The Jeep Wrangler can ford rivers, crawl over boulders, traverse deserts and blaze through uncharted territory. Fierce yet affordable, the humble 4X4 has long been the go-to vehicle for outdoor enthusiasts.
These days, however, the rugged sport utility vehicle may seem more like a luxury ute than off-roading warrior.
Last month, Jeep executives introduced the redesigned 2024 Wrangler, replete with all the modern necessities: 12-way power adjustable front seats, a 12.3-inch touchscreen, advanced safety features, contrast accent stitching and acoustic front glass and thicker carpeting for a quieter ride.
These updates took a lot of engineering prowess to get right, according to Jim Morrison, senior vice president and head of Jeep North America.
"Drivers can now have water up to their knees and still have a power seat," he told ABC News.
Morrison, a veteran Jeep executive, knew that to keep Jeep owners happy -- and bring in new customers -- the Wrangler had to be as good on road as it is off-road.
"The new inclusion of power seats truly speaks to who Jeep's real customer base is: affluent people," Ed Kim, president of consulting firm AutoPacific, told ABC News. "These customers want the image and style of a Wrangler. For affluent customers, there has been this long and growing desire for real, rugged off-road vehicles."
Like Jeep, automakers Rivian and Kia saw the sales potential of adventure-type vehicles, said Kim.
"Even the Kia Telluride has more rugged styling than the typical family crossover and it's been a success," he noted.
As the Wrangler's popularity has risen, so has the price. A base 4-door Wrangler Sport starts at $36,990. The Rubicon 392, with a 6.4L V8 SRT Hemi engine, has an MSRP of $82,495.
The Wrangler 4xe, the top-selling plug-in hybrid in the U.S., starts at $54,735 before a $3,750 federal tax credit is applied.
In February, Jeep introduced two 20th anniversary editions: a Wrangler Rubicon 4xe and a Wrangler Rubicon 392. Jeep execs capped production of the two models to 3,000 units, calling them "the most capable Wranglers yet." They were priced accordingly: $69,585 for the 4xe model and $90,895 for the 392. A Level II upfit by American Expedition Vehicles (AEV) added more than $20,000 to the price.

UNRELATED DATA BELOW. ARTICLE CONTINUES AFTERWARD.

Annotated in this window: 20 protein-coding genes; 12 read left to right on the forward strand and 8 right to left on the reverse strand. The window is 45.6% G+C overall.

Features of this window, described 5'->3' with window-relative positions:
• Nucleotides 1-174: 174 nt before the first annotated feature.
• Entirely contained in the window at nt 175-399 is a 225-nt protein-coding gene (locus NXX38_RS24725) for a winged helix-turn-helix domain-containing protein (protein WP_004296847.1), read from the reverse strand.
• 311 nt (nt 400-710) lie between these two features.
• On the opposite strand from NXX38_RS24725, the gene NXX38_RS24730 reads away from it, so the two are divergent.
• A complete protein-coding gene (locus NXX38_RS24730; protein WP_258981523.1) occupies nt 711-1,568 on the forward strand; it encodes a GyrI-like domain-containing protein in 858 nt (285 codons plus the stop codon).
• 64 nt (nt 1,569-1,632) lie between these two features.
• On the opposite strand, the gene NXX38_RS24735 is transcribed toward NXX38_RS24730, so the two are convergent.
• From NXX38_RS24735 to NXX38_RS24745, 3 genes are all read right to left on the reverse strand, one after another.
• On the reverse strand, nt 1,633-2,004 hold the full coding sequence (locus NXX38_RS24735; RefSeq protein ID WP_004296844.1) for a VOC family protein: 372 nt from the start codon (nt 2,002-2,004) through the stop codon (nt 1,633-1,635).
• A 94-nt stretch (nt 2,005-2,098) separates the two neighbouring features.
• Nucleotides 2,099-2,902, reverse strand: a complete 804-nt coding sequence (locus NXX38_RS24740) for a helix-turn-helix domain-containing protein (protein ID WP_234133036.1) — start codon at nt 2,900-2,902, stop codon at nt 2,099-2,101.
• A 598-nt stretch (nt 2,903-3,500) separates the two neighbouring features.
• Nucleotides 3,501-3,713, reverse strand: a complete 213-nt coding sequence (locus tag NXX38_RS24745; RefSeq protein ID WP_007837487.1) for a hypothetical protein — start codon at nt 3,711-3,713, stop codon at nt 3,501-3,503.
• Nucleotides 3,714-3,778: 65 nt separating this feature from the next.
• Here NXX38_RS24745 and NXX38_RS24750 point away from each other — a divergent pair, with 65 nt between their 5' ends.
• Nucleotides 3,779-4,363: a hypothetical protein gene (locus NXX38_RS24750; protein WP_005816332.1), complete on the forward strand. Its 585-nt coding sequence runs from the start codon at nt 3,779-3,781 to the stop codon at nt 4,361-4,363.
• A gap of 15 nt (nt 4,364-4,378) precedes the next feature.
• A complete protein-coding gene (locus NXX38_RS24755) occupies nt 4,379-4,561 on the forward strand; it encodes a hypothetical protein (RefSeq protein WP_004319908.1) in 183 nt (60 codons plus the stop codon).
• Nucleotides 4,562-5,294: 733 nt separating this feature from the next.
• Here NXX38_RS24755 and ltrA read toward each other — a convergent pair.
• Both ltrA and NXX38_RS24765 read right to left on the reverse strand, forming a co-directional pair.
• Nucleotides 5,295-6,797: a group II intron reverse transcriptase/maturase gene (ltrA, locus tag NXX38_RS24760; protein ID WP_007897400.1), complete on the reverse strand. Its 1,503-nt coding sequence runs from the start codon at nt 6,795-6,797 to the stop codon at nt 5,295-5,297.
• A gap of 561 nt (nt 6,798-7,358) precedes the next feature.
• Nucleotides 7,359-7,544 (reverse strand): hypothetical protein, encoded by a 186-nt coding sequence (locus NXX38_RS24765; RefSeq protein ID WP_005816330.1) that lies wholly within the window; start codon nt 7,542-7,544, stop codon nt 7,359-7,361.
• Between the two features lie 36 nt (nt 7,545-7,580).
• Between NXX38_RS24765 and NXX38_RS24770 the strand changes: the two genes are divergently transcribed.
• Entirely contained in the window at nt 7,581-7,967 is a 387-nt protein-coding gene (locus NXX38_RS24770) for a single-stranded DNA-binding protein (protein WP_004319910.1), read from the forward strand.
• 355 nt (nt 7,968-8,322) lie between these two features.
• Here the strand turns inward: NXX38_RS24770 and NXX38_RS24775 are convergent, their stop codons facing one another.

Consumers did not care; the 20th anniversary Wrangler Rubicon 392 -- with a price tag of $113,820 -- sold out within an hour. The $90,895 version was gone in less than 24 hours.
"We are seeing more demand for high-priced Wranglers," said Morrison. "Wrangler has a high residual value."
Kim said the high prices can be attributed to two factors: the supply crunch and automakers choosing to produce "more lavishly equipped models" to make up for a loss in volume. Jeep has also started to customize Wranglers at its factory in Ohio, allowing customers to spend even more.
"The Wrangler has long been an aftermarket favorite -- you buy it and immediately do a lift kit on it, add big wheels and tires. A whole industry was built around the Wrangler," Kim said. "Jeep saw an opportunity to do customization at the factory. Rubicons now come with the best off-road gear already installed."
Jeep's longtime competitors were Chevrolet and Ford, mainstream automotive brands that middle-income Americans could afford. Now, Jeep competes with upscale brands like Infiniti and Acura, said Kim. More than 200,000 Wranglers were sold last year, making it Jeep's second most popular model after the Grand Cherokee.
"Jeep executives have talked about pushing the brand into a more premium space," Kim said. "New Wranglers are street vehicles 99% of the time. Very few customers go off-road in them."
These days corporate executives and wealthy families are buying the Wrangler. Even Porsche 911 owners are trading in their sports cars for one, according to Tyson Jominy, vice president of data and analytics at J.D. Power.
"The 4-door Wrangler is a family vehicle," he told ABC News. "Adding four doors expanded its user friendliness and moved the Wrangler upmarket. The Wrangler became the halo SUV."
Lofty prices and high interest rates haven't frightened customers from buying a Wrangler yet, said Jominy.
"It remains to be seen if the prices have become too high," he said. "The Wrangler has few incentives, if any. But there's no slowing down the Wrangler. There are so few like it. The only competitor is the Ford Bronco."
Orlando resident Colin Wallace said his Wrangler Rubicon 4xe is the best Jeep he's owned. He commutes to and from his office on electric power alone, gassing up maybe once a month. Wallace, a former Volkswagen GTI and Porsche Cayman owner, pays nearly $400 a month to lease the plug-in hybrid though he knows of other Rubicon 4xe owners who pay $800 a month. The sticker price of his 4xe is $66,000 -- more than a Porsche Macan SUV he had on order.
Wallace touted the Wrangler's improved highway handling though he cautioned prospective buyers to temper their expectations.
"A lot of people who are drawn to the Wrangler 4xe are expecting a Prius," he told ABC News. "It's not one. It lacks the niceties. It's at a luxury price point but doesn't have safety features you'd expect for $60,000."
Jominy said Americans often overlook the Wrangler's faults -- drifting on the highway, poor fuel economy and rough ride -- for the benefits of owning one.
"The Wrangler doesn't pretend to be something it's not," he said. "You can take the doors and windshield off. Kids love them. Wranglers are so much fun because they're so unique from everything else on the road."
He added, "You know there's going to be trade-offs, even at the high prices. You forgive it for things that you normally wouldn't."
Morrison said the latest version of the Wrangler solves his one complaint with the SUV.
"I can now drive 80 mph and talk to my mom on the phone," he said.